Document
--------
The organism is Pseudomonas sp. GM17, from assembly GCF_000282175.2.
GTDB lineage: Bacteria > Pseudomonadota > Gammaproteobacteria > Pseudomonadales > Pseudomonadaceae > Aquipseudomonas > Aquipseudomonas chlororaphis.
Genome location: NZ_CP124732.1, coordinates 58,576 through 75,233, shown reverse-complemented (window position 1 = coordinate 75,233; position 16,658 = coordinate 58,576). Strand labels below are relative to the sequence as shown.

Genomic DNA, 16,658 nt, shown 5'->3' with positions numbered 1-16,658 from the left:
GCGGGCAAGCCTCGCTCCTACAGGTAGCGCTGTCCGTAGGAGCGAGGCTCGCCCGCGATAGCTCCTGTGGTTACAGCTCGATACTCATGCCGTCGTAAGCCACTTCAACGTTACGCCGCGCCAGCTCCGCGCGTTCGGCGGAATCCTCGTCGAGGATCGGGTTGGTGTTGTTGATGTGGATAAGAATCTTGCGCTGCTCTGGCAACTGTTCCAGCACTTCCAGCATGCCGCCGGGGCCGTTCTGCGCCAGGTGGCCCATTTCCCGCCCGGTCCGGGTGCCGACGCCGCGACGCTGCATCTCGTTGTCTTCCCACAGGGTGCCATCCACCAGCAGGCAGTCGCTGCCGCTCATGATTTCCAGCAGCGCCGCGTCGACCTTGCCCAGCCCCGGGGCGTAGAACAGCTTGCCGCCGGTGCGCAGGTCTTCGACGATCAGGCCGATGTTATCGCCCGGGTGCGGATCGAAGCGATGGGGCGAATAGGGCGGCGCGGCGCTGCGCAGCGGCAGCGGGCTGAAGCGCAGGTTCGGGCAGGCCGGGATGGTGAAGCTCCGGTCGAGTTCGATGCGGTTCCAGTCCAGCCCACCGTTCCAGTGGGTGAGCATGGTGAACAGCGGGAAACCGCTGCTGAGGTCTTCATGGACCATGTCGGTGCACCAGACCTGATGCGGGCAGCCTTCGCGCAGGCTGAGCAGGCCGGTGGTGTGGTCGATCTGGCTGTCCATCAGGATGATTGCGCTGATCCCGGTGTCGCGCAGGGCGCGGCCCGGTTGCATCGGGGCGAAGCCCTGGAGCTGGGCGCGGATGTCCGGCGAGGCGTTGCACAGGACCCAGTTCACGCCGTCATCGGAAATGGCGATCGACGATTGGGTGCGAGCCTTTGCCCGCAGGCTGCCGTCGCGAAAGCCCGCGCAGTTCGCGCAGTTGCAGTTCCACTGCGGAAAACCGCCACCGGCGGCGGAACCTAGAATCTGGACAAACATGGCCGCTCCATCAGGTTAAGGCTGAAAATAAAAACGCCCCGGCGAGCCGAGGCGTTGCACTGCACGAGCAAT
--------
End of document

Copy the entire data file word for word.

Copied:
The organism is Pseudomonas sp. GM17, from assembly GCF_000282175.2.
GTDB lineage: Bacteria > Pseudomonadota > Gammaproteobacteria > Pseudomonadales > Pseudomonadaceae > Aquipseudomonas > Aquipseudomonas chlororaphis.
Genome location: NZ_CP124732.1, coordinates 58,576 through 75,233, shown reverse-complemented (window position 1 = coordinate 75,233; position 16,658 = coordinate 58,576). Strand labels below are relative to the sequence as shown.

Genomic DNA, 16,658 nt, shown 5'->3' with positions numbered 1-16,658 from the left:
GCGGGCAAGCCTCGCTCCTACAGGTAGCGCTGTCCGTAGGAGCGAGGCTCGCCCGCGATAGCTCCTGTGGTTACAGCTCGATACTCATGCCGTCGTAAGCCACTTCAACGTTACGCCGCGCCAGCTCCGCGCGTTCGGCGGAATCCTCGTCGAGGATCGGGTTGGTGTTGTTGATGTGGATAAGAATCTTGCGCTGCTCTGGCAACTGTTCCAGCACTTCCAGCATGCCGCCGGGGCCGTTCTGCGCCAGGTGGCCCATTTCCCGCCCGGTCCGGGTGCCGACGCCGCGACGCTGCATCTCGTTGTCTTCCCACAGGGTGCCATCCACCAGCAGGCAGTCGCTGCCGCTCATGATTTCCAGCAGCGCCGCGTCGACCTTGCCCAGCCCCGGGGCGTAGAACAGCTTGCCGCCGGTGCGCAGGTCTTCGACGATCAGGCCGATGTTATCGCCCGGGTGCGGATCGAAGCGATGGGGCGAATAGGGCGGCGCGGCGCTGCGCAGCGGCAGCGGGCTGAAGCGCAGGTTCGGGCAGGCCGGGATGGTGAAGCTCCGGTCGAGTTCGATGCGGTTCCAGTCCAGCCCACCGTTCCAGTGGGTGAGCATGGTGAACAGCGGGAAACCGCTGCTGAGGTCTTCATGGACCATGTCGGTGCACCAGACCTGATGCGGGCAGCCTTCGCGCAGGCTGAGCAGGCCGGTGGTGTGGTCGATCTGGCTGTCCATCAGGATGATTGCGCTGATCCCGGTGTCGCGCAGGGCGCGGCCCGGTTGCATCGGGGCGAAGCCCTGGAGCTGGGCGCGGATGTCCGGCGAGGCGTTGCACAGGACCCAGTTCACGCCGTCATCGGAAATGGCGATCGACGATTGGGTGCGAGCCTTTGCCCGCAGGCTGCCGTCGCGAAAGCCCGCGCAGTTCGCGCAGTTGCAGTTCCACTGCGGAAAACCGCCACCGGCGGCGGAACCTAGAATCTGGACAAACATGGCCGCTCCATCAGGTTAAGGCTGAAAATAAAAACGCCCCGGCGAGCCGAGGCGTTGCACTGCACGAGCAAT